On May 9, 1963, the city acting by its purchasing agent, the defendant Forde, publicly invited sealed proposals in accordance with certain plans and specifications and subject to G. L. c. 149, Sections 44A-44L, as amended. The invitation for bids, duly advertised, provided that proposals for the general contract would be received until noon on June 11, 1963, at the office of the purchasing agent, then and there publicly to be opened and read. The invitation also provided that proposals be made in duplicate. One copy was to be deposited with the purchasing agent and the other copy was to be filed in the office of the comptroller of accounts of the city prior to the time stated for the opening of proposals. A document issued by the city entitled "Information for Bidders" stated in three places that a copy of the bid should be submitted to the comptroller of accounts. It also stated, "The contract will be awarded to the lowest responsible and eligible bidder complying with the conditions set forth in the contract documents."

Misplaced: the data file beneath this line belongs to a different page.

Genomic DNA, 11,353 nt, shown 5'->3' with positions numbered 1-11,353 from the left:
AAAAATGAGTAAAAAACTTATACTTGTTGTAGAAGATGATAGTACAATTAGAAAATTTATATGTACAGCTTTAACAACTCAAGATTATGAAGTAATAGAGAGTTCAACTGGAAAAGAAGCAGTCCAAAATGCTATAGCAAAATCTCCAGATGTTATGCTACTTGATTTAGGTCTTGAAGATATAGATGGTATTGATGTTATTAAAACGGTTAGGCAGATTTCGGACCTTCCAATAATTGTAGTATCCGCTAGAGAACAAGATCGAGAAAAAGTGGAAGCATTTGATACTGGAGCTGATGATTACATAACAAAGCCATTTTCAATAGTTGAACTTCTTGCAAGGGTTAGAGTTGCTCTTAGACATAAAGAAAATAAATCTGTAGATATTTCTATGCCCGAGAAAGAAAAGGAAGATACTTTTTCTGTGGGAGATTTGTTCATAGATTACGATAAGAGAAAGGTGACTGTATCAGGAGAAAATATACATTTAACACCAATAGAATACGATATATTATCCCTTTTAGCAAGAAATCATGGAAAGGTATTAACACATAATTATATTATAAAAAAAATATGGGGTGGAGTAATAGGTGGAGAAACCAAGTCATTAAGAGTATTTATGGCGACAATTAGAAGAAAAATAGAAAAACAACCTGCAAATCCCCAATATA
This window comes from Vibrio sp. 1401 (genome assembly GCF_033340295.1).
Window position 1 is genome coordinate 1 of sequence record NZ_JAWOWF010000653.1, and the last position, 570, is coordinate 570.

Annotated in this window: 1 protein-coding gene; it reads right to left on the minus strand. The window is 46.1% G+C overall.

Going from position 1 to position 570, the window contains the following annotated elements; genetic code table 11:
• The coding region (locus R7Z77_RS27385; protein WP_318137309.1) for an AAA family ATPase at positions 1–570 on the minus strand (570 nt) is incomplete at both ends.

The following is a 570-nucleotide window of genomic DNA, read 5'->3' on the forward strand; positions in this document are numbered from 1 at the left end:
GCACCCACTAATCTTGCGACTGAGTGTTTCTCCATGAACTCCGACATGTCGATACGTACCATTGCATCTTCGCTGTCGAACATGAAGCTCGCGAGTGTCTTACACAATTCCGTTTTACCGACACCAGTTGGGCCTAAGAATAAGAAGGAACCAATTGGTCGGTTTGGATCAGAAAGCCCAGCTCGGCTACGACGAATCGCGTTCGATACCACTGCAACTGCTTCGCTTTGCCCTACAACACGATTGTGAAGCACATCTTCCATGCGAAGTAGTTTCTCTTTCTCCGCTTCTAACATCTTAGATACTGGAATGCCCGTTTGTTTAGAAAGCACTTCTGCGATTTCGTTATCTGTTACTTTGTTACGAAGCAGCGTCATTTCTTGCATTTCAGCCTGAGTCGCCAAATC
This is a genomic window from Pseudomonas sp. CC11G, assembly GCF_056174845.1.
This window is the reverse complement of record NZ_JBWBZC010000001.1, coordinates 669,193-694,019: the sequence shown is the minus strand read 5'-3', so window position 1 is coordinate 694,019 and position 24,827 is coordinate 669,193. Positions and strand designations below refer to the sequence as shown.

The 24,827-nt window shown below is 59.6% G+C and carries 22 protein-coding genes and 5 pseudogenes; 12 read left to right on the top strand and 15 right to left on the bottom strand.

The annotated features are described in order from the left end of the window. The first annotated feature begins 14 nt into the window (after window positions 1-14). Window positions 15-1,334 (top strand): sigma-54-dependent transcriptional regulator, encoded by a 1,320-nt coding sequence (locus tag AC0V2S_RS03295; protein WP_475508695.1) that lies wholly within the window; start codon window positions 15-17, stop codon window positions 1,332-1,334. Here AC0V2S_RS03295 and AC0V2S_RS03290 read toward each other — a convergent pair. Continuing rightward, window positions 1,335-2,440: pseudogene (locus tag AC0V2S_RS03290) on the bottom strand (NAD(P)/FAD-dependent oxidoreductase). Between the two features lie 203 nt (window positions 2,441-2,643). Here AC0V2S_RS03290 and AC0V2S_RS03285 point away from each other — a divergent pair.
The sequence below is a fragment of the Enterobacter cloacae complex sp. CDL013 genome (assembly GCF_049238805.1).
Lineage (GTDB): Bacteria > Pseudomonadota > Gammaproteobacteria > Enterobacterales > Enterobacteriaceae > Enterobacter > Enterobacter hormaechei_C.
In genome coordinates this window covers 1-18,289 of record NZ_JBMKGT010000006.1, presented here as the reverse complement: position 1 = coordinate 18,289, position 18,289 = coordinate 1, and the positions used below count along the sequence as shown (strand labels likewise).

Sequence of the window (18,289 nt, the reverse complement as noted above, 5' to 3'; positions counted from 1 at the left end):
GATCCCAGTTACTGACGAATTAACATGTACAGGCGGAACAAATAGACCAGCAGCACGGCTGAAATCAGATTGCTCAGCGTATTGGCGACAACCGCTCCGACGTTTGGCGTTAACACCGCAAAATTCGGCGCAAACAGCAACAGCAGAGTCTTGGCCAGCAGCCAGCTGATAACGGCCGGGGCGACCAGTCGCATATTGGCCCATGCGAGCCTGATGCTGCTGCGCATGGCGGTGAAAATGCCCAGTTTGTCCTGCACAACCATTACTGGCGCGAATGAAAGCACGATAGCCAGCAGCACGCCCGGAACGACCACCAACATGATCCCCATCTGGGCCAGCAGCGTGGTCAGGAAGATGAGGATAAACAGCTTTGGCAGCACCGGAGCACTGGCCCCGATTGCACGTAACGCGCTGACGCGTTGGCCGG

The Revised Ordinances of Newton, 1952, Section 2.14 (in effect since at least 1939), provides: "Whenever, in response to any advertisement under the preceding section [for a contract where the amount involved is $1,000 or more] by any officer or board of the city, a bid for a contract to do work or furnish material is sent or delivered to the officer or board, a duplicate of the same shall be furnished by the bidder to the comptroller of accounts, to be kept by him and not opened until after the original bids are opened. After the original bids are opened, the comptroller of accounts shall open and examine the bids submitted to him, and shall compare the same with the original bids. In case any of